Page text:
“PRA in my opinion is unique. Looking at other similar organisations around the world I don't see any one with anything like it its history, its tradition, its depth and its influence ”J.R. Rackham, PRA President, 1985
In April 1926, some far-sighted industry leaders resolved to place paint research on a collaborative footing and so on 23 September 1926 the Research Association of British Paint, Colour and Varnish Manufacturers was born.
The man who had moved the original resolution, Samuel Kerr Thornley, became PRA’s first President and Louis Jordan was appointed as the first Director. The first two Members were Cellon Ltd and Naylor Bros, later to become part of International Paint.
Much of our early work concentrated on characterisation and measurement of novel materials and pioneering work on microbiology and colour during the 1950s and 60s was internationally acclaimed.
The inventive impulse reached new heights under Dr Anderson with the development of products such as conductive heating paint, mirror paint and a fibre optics colorimeter. Few materials escaped PRA investigation, be they eggshell for grit-blasting or resins from sugar and rocks.
A return to larger and more fundamental investigations became the top priority under John Bernie's stewardship. Research into driers, corrosion mechanisms and wood protection were among the early projects. At the same time, collaborative research took on a new meaning with the award of several EC grants, notably the innovative project on self-stratifying coatings.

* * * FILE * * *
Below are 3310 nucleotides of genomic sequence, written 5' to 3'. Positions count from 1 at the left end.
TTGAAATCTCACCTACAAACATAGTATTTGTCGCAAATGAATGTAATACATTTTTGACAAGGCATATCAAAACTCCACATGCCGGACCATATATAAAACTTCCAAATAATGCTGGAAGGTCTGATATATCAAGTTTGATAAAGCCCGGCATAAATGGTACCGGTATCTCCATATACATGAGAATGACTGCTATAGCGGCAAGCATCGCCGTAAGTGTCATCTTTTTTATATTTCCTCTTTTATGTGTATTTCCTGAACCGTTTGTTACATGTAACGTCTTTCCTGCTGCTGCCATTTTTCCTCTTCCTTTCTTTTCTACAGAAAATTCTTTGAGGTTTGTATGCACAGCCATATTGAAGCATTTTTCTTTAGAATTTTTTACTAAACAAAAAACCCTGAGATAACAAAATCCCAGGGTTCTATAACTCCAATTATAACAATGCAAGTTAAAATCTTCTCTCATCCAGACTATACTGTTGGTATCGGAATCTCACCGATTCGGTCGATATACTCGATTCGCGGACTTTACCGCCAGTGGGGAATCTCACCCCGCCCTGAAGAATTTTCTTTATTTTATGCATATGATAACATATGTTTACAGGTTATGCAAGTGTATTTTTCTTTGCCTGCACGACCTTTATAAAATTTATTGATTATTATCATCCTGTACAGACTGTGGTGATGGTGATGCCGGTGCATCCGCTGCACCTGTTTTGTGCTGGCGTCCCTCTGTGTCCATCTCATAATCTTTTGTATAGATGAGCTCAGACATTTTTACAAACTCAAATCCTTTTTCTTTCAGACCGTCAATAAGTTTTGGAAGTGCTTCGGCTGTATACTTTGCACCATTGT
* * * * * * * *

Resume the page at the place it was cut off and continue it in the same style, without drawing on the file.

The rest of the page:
PRA achieved a high international profile during the 1990s with its active conference and training programme and expanding global membership.
In 2005, PRA moved from Teddington to nearby Hampton, to newly built premises to be known as the Coatings Technology Centre (pictured), close to the River Thames.
In 2006 PRA celebrated 80 years of service to the worldwide coatings industry, confident in our ability to be the essential connector to the coatings industry in the 21st century.